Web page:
Climate Change and Game Theory
AbstractThis survey paper examines the problem of achieving global cooperation to reduce greenhouse gas emissions. Contributions to this problem are reviewed from non-cooperative game theory, cooperative game theory, and implementation theory. Solutions to games where players have a continuous choice about how much to pollute, games where players make decisions about treaty participation, and games where players make decisions about treaty ratification, are examined. The implications of linking cooperation on climate change with cooperation on other issues, such as trade, is examined. Cooperative and non-cooperative approaches to coalition formation are investigated in order to examine the behaviour of coalitions cooperating on climate change. One way to achieve cooperation is to design a game, known as a mechanism, whose equilibrium corresponds to an optimal outcome. This paper examines some mechanisms that are based on conditional commitments, and could lead to substantial cooperation.
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Bibliographic InfoPaper provided by Australian National University, Environmental Economics Research Hub in its series Research Reports with number 95061.
Date of creation: May 2010
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More information through EDIRC
Climate change negotiations; game theory; implementation theory; coalition formation; subgame perfect equilibrium; Environmental Economics and Policy;
Other versions of this item:
- Peter Wood, 2010. "Climate Change and Game Theory," Environmental Economics Research Hub Research Reports 1062, Environmental Economics Research Hub, Crawford School of Public Policy, The Australian National University.
- NEP-ALL-2010-11-13 (All new papers)
- NEP-ENE-2010-11-13 (Energy Economics)
- NEP-ENV-2010-11-13 (Environmental Economics)
- NEP-GTH-2010-11-13 (Game Theory)
- NEP-HPE-2010-11-13 (History & Philosophy of Economics)
Please report citation or reference errors to , or , if you are the registered author of the cited work, log in to your RePEc Author Service profile, click on "citations" and make appropriate adjustments.:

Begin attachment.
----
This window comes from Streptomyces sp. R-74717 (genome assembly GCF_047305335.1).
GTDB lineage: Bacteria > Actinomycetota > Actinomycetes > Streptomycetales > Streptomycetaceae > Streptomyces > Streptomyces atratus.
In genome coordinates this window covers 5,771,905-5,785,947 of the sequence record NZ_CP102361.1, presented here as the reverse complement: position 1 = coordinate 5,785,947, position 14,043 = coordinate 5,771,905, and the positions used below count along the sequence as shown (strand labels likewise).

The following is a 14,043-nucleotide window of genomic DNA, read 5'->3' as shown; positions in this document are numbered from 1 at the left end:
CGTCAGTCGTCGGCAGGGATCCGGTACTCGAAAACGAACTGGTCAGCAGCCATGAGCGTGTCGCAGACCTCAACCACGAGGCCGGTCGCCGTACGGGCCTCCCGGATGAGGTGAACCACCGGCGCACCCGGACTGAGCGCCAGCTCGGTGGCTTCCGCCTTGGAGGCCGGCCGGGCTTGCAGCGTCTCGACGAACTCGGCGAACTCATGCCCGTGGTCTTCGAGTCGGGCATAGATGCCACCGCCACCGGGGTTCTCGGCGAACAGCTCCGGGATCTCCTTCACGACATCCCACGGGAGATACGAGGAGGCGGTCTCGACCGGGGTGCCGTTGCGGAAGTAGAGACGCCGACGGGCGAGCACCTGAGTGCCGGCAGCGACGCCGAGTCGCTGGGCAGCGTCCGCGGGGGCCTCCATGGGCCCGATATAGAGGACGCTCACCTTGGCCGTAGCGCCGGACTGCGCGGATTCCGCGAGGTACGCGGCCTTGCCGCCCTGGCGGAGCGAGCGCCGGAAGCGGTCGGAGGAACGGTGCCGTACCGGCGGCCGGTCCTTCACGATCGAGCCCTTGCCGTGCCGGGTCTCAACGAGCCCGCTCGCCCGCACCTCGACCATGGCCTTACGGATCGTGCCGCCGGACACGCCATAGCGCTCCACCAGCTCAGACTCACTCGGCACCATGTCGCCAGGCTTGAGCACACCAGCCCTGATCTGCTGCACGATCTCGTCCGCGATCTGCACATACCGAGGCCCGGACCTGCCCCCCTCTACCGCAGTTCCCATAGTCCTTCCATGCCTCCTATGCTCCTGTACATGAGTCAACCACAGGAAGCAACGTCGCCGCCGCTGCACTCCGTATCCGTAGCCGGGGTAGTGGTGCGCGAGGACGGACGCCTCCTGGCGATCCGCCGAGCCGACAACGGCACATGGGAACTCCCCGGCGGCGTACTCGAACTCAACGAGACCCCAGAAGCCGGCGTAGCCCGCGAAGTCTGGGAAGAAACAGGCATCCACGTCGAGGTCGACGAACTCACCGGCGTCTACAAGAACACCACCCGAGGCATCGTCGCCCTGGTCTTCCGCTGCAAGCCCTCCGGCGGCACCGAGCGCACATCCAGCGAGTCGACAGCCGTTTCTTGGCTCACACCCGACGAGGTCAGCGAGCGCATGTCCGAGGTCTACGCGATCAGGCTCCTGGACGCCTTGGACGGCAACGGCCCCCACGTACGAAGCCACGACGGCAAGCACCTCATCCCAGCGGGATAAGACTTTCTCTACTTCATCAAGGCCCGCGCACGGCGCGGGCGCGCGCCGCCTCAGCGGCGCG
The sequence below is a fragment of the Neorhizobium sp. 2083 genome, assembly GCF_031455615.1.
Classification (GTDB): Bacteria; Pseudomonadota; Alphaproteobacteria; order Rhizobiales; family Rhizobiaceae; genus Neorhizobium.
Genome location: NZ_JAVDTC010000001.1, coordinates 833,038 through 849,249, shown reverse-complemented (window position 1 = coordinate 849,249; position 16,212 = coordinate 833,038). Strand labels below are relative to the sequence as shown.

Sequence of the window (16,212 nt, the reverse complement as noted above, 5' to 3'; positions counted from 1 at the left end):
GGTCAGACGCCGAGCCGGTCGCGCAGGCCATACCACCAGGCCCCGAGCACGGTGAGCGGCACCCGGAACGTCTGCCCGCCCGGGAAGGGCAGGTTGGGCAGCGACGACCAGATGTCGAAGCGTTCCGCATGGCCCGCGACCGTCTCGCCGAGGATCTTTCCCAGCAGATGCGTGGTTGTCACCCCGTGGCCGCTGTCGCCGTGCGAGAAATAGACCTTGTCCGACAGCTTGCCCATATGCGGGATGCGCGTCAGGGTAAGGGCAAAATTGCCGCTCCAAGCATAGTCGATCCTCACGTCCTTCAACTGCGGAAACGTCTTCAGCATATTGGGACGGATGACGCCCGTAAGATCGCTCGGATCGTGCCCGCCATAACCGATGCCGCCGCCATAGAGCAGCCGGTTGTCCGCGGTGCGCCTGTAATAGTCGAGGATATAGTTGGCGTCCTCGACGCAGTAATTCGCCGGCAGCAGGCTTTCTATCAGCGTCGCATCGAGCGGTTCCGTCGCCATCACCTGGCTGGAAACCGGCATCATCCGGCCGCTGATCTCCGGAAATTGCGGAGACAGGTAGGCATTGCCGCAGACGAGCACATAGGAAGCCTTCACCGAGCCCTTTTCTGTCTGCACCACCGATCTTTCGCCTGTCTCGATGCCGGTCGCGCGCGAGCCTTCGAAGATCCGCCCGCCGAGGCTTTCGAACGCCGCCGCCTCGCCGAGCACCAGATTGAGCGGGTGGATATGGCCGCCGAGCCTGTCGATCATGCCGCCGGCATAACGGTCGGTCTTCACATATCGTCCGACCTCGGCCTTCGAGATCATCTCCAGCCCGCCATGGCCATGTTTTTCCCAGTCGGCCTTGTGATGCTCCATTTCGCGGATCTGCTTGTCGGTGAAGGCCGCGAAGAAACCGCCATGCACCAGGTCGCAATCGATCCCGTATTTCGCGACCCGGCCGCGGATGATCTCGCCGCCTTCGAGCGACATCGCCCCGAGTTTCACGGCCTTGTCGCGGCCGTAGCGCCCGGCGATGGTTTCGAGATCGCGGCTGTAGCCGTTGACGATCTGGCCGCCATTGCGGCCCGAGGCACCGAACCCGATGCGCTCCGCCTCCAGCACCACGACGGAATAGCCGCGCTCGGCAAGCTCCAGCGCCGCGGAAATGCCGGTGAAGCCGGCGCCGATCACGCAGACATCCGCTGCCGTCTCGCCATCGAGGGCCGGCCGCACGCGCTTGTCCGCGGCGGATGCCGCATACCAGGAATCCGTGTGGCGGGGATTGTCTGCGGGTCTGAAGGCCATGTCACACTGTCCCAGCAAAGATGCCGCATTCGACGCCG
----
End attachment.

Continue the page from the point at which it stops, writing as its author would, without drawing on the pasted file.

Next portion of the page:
- Geoffroy de Clippel & Roberto Serrano, 2008.
"Bargaining, Coalitions and Externalities: a Comment on Maskin,"
2008-16, Brown University, Department of Economics.
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- Ray, D. & Vohra, R., 1993.
"Equilibrium Binding Agreements,"
21, Boston University - Department of Economics.
Blog mentionsAs found by EconAcademics.org, the blog aggregator for Economics research:
- EERH Research Reports: July 2010
by David Stern in Stochastic Trend on 2010-08-06 06:32:00
- EERH Research Reports: June 2010
by David Stern in Stochastic Trend on 2010-07-03 10:06:00
- Meißner, Nathalie, 2013. "The incentives of private companies to invest in protected area certificates: How coalitions can improve ecosystem sustainability," Ecological Economics, Elsevier, vol. 95(C), pages 148-158.
- Keswani Mehra, Meeta & Mukherjee, Saptarshi & Dutta, Monica, 2012. "Toward a framework for implementation of climate change treaty through self-enforcing mechanisms," MPRA Paper 36286, University Library of Munich, Germany.
- Jin Zhugang & Can Wang & Wenjia Cai, 2013. "Cooperation is essential for 2 centigrade degrees Target: a new perspective from the Dynamic Game Model," Review of Applied Socio-Economic Research, Pro Global Science Association, vol. 5(1), pages 100-105, June.
- David I. Stern & Frank Jotzo & Leo Dobes, 2013. "The Economics of Global Climate Change: A Historical Literature Review," CCEP Working Papers 1307, Centre for Climate Economics & Policy, Crawford School of Public Policy, The Australian National University.
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